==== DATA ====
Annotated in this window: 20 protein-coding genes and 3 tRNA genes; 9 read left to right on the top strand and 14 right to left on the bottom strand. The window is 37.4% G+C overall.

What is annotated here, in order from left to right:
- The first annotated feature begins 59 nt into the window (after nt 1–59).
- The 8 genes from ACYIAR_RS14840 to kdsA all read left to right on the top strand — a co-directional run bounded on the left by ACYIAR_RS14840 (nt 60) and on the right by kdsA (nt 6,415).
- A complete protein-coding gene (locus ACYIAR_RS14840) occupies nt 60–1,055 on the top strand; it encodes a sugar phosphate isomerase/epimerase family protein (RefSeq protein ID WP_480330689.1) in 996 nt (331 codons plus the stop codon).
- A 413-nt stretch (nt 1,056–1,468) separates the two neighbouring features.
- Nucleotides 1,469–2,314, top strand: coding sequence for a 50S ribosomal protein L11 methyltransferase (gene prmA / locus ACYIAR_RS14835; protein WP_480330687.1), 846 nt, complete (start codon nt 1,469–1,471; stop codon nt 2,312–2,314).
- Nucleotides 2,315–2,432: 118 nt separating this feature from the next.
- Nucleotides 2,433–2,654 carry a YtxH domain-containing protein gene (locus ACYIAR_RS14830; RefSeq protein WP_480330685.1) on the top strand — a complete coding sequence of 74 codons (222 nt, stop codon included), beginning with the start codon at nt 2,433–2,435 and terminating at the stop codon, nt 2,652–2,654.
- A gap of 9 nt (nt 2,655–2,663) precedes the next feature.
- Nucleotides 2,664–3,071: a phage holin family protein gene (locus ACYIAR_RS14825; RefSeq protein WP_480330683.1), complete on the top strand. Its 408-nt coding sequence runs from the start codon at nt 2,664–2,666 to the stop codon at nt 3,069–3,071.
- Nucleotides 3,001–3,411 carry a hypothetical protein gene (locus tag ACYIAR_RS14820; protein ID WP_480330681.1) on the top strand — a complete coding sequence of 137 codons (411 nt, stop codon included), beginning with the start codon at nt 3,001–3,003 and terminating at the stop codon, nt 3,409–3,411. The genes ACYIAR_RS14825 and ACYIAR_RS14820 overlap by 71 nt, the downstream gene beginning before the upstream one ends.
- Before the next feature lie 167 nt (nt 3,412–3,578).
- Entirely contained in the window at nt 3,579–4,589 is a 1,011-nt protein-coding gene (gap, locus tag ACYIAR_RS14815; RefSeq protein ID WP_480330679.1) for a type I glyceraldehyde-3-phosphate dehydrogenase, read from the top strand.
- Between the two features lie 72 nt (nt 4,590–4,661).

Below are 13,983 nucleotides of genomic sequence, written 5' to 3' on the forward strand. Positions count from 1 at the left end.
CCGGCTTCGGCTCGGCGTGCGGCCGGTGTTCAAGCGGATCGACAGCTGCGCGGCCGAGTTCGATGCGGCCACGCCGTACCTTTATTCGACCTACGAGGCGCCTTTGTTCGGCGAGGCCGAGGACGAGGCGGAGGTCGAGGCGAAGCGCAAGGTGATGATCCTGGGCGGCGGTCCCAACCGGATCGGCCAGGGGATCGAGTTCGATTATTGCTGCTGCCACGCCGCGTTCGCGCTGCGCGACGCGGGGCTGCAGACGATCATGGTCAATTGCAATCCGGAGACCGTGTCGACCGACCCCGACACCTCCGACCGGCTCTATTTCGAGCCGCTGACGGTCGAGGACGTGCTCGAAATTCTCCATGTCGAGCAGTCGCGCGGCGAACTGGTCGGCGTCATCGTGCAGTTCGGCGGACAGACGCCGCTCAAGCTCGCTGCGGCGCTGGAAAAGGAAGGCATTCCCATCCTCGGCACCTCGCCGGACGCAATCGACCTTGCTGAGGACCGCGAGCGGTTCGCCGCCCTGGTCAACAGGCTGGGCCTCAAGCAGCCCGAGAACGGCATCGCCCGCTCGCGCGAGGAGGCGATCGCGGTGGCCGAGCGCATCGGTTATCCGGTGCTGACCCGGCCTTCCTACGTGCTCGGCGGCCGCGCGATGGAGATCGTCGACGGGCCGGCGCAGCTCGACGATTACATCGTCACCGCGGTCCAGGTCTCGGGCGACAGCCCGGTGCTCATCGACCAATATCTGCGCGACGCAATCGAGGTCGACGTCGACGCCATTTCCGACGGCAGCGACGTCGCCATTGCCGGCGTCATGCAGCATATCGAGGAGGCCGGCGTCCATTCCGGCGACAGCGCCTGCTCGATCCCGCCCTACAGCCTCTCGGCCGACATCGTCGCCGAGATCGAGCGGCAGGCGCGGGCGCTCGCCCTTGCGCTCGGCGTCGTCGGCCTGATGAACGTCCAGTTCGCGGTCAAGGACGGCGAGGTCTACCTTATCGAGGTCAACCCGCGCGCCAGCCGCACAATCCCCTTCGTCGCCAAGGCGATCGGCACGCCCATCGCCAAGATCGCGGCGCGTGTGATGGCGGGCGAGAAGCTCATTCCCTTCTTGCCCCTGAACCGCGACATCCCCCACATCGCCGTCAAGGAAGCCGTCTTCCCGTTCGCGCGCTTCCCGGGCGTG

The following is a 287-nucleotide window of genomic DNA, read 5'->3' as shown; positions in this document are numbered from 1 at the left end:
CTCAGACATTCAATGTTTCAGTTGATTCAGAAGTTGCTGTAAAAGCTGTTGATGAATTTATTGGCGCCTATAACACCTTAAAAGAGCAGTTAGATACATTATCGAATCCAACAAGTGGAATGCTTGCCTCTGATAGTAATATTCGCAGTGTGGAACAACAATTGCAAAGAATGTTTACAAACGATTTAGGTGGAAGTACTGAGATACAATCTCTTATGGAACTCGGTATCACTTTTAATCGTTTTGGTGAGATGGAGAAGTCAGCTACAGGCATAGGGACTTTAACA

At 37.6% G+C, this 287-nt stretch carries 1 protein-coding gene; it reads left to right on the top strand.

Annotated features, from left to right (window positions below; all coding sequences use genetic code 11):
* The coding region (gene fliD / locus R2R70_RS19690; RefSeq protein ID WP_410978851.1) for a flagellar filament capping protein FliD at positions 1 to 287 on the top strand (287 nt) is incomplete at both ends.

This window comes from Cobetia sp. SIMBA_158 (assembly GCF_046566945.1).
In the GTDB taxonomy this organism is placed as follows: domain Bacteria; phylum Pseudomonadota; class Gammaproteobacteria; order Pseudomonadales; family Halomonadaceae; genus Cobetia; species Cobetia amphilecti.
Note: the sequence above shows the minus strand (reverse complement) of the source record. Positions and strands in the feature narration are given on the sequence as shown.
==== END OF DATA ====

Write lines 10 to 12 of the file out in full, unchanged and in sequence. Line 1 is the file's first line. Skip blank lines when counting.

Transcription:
- A gap of 9 nt (nt 2,655–2,663) precedes the next feature.
- Nucleotides 2,664–3,071: a phage holin family protein gene (locus ACYIAR_RS14825; RefSeq protein WP_480330683.1), complete on the top strand. Its 408-nt coding sequence runs from the start codon at nt 2,664–2,666 to the stop codon at nt 3,069–3,071.
- Nucleotides 3,001–3,411 carry a hypothetical protein gene (locus tag ACYIAR_RS14820; protein ID WP_480330681.1) on the top strand — a complete coding sequence of 137 codons (411 nt, stop codon included), beginning with the start codon at nt 3,001–3,003 and terminating at the stop codon, nt 3,409–3,411. The genes ACYIAR_RS14825 and ACYIAR_RS14820 overlap by 71 nt, the downstream gene beginning before the upstream one ends.